Guatemalans travel to Oklahoma to honor 1st US martyr

OKARCHE, Okla. (AP) — Few religious pilgrimages lead down a dusty, unpaved Oklahoma road past grazing horses, metal barns and towering wind turbines in the distance.

But the unusual destination of this 2,000-mile (3,218-kilometer) trek from Central America to a farmhouse outside a one-stoplight town seems an appropriate honor for the Rev. Stanley Rother, a martyred priest celebrated for his unassuming nature and hard work.

Rother is set to be beatified Saturday at Roman Catholic mass in Oklahoma City, moving him one step closer to possible sainthood. The ceremony is expected to draw thousands to a downtown convention center to honor the church’s first U.S.-born martyr and the first priest from the United States to be beatified.

The native of Okarche was a 46-year-old missionary in Guatemala when he was killed in 1981, one of several priests slain during the country’s civil war between a right-wing dictatorship and liberal guerrillas. His name first appeared on a death list, and then he was shot to death in his mission.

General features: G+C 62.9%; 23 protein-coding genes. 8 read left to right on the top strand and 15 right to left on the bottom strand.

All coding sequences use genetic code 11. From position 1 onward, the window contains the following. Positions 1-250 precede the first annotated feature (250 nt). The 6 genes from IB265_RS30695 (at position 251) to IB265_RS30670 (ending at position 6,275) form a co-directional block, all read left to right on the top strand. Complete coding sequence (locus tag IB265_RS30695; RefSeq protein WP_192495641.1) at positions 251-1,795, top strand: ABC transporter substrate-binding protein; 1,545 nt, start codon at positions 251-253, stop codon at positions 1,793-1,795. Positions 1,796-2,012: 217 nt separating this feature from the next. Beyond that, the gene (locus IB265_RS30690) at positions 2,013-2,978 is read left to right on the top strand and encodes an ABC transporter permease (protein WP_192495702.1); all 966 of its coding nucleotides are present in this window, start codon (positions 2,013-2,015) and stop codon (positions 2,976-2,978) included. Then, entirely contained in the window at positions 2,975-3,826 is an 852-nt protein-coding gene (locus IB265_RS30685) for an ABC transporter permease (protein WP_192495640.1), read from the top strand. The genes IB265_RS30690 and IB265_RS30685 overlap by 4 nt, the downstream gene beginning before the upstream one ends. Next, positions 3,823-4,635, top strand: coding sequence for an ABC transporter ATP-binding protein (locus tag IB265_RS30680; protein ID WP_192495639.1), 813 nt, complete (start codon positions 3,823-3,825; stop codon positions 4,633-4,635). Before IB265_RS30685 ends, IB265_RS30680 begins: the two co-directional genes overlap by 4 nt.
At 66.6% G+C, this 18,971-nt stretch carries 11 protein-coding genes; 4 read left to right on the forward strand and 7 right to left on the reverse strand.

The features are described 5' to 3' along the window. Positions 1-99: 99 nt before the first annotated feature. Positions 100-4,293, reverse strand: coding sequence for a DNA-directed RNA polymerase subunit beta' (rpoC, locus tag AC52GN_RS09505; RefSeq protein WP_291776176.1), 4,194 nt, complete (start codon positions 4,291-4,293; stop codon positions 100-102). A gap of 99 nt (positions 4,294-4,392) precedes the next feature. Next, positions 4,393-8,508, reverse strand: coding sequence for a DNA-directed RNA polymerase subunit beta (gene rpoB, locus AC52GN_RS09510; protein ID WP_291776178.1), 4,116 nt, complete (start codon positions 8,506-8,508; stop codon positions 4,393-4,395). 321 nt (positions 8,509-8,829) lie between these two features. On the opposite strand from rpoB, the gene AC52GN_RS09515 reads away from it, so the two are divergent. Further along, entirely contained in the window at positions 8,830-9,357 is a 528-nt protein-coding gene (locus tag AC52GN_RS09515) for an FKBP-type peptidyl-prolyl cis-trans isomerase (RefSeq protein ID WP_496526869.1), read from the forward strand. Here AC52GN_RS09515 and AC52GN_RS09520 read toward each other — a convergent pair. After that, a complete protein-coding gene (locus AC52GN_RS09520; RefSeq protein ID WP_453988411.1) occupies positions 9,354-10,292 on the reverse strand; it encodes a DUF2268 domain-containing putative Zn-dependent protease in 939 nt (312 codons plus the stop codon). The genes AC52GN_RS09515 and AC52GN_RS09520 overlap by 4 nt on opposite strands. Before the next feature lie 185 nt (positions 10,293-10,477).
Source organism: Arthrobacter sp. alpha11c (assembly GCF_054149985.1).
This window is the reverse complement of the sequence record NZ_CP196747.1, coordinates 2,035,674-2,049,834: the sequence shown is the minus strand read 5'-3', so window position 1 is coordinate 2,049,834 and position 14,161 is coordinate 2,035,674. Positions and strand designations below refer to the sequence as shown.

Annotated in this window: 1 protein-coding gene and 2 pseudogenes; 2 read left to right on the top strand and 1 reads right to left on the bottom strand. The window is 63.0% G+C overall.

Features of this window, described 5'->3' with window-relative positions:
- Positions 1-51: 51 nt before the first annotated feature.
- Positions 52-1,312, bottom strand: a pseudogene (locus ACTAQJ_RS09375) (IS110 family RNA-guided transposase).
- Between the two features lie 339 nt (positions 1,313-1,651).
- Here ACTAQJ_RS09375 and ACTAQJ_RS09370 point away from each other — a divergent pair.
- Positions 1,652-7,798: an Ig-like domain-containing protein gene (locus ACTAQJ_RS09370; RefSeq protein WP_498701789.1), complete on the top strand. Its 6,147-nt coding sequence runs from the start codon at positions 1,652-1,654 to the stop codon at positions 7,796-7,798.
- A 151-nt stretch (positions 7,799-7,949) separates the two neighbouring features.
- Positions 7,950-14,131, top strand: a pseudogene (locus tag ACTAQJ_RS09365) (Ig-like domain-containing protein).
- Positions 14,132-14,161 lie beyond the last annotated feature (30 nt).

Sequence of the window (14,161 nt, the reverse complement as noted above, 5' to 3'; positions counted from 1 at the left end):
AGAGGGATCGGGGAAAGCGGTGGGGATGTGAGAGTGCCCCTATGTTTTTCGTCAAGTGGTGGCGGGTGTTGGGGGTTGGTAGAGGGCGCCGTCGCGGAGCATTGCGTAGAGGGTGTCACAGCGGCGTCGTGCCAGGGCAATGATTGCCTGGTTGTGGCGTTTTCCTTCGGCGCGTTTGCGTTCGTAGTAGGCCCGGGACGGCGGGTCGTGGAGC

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Juan Pablo Ixbalan made the journey from Guatemala with his fellow parishioners and church leaders to Rother’s childhood home. Setting foot in the house where Rother was born moved Ixbalan to tears, he said, and further sealed an inseparable connection.

“I feel like his brother — that we lived together, that we share the bond of brotherhood,” Ixbalan said in Tzutuhil, which is spoken by a subgroup of Mayans, through an interpreter. “He became one of us. He learned the language.”

Ixbalan, 63, was a young teen when he first met Rother at his church in Santiago Atitlan, situated on a lakeshore between two volcanoes in the Guatemalan highlands where he grew up.

Rother started a radio station, worked alongside farmers and pushed for locals to make and sell knitted clothing. In helping translate the New Testament, Rother is credited with helping start the written form of Tzutuhil.

Language wasn’t always Rother’s strong suite. Early on in seminary, he got a “Cs” and “Ds”, respectively, in Latin and English. Family lore tells that when Rother told his father he was going to become a priest, the elder Rother joked that he shouldn’t have avoided Latin in high school.

But farm work came with ease, and it served the eldest of the five Rother children well in Guatemala. He helped install an irrigation system and brought…

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